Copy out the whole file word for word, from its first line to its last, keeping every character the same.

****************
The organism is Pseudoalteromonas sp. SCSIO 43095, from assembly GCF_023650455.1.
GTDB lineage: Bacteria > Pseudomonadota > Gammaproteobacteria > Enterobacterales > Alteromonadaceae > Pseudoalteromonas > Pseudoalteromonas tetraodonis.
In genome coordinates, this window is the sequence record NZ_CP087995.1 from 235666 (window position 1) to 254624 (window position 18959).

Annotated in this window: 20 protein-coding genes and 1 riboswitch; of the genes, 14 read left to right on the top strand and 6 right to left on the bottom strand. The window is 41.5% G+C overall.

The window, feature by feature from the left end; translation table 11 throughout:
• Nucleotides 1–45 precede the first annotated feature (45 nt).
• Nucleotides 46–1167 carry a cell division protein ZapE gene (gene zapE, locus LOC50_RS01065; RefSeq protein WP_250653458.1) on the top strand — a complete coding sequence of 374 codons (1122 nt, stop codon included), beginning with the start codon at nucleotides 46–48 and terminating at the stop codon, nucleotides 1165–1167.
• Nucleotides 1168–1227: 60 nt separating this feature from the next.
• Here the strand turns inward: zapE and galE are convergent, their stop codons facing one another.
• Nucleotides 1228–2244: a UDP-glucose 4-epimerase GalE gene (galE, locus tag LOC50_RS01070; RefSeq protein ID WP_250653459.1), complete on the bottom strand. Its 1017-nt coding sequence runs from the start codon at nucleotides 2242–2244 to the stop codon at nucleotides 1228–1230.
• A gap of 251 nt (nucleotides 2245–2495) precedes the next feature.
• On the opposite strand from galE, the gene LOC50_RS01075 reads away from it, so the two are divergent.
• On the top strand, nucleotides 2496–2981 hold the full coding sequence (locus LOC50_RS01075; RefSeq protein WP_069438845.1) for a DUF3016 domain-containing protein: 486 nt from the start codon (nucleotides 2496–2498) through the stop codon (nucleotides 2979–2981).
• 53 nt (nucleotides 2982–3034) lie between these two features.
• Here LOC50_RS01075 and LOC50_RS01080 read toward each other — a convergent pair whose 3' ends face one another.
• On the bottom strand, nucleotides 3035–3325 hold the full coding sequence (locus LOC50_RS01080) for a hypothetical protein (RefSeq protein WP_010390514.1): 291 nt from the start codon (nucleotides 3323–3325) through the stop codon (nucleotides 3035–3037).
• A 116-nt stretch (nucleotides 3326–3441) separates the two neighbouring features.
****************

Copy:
The organism is Pseudoalteromonas sp. SCSIO 43095, from assembly GCF_023650455.1.
GTDB lineage: Bacteria > Pseudomonadota > Gammaproteobacteria > Enterobacterales > Alteromonadaceae > Pseudoalteromonas > Pseudoalteromonas tetraodonis.
In genome coordinates, this window is the sequence record NZ_CP087995.1 from 235666 (window position 1) to 254624 (window position 18959).

Annotated in this window: 20 protein-coding genes and 1 riboswitch; of the genes, 14 read left to right on the top strand and 6 right to left on the bottom strand. The window is 41.5% G+C overall.

The window, feature by feature from the left end; translation table 11 throughout:
• Nucleotides 1–45 precede the first annotated feature (45 nt).
• Nucleotides 46–1167 carry a cell division protein ZapE gene (gene zapE, locus LOC50_RS01065; RefSeq protein WP_250653458.1) on the top strand — a complete coding sequence of 374 codons (1122 nt, stop codon included), beginning with the start codon at nucleotides 46–48 and terminating at the stop codon, nucleotides 1165–1167.
• Nucleotides 1168–1227: 60 nt separating this feature from the next.
• Here the strand turns inward: zapE and galE are convergent, their stop codons facing one another.
• Nucleotides 1228–2244: a UDP-glucose 4-epimerase GalE gene (galE, locus tag LOC50_RS01070; RefSeq protein ID WP_250653459.1), complete on the bottom strand. Its 1017-nt coding sequence runs from the start codon at nucleotides 2242–2244 to the stop codon at nucleotides 1228–1230.
• A gap of 251 nt (nucleotides 2245–2495) precedes the next feature.
• On the opposite strand from galE, the gene LOC50_RS01075 reads away from it, so the two are divergent.
• On the top strand, nucleotides 2496–2981 hold the full coding sequence (locus LOC50_RS01075; RefSeq protein WP_069438845.1) for a DUF3016 domain-containing protein: 486 nt from the start codon (nucleotides 2496–2498) through the stop codon (nucleotides 2979–2981).
• 53 nt (nucleotides 2982–3034) lie between these two features.
• Here LOC50_RS01075 and LOC50_RS01080 read toward each other — a convergent pair whose 3' ends face one another.
• On the bottom strand, nucleotides 3035–3325 hold the full coding sequence (locus LOC50_RS01080) for a hypothetical protein (RefSeq protein WP_010390514.1): 291 nt from the start codon (nucleotides 3323–3325) through the stop codon (nucleotides 3035–3037).
• A 116-nt stretch (nucleotides 3326–3441) separates the two neighbouring features.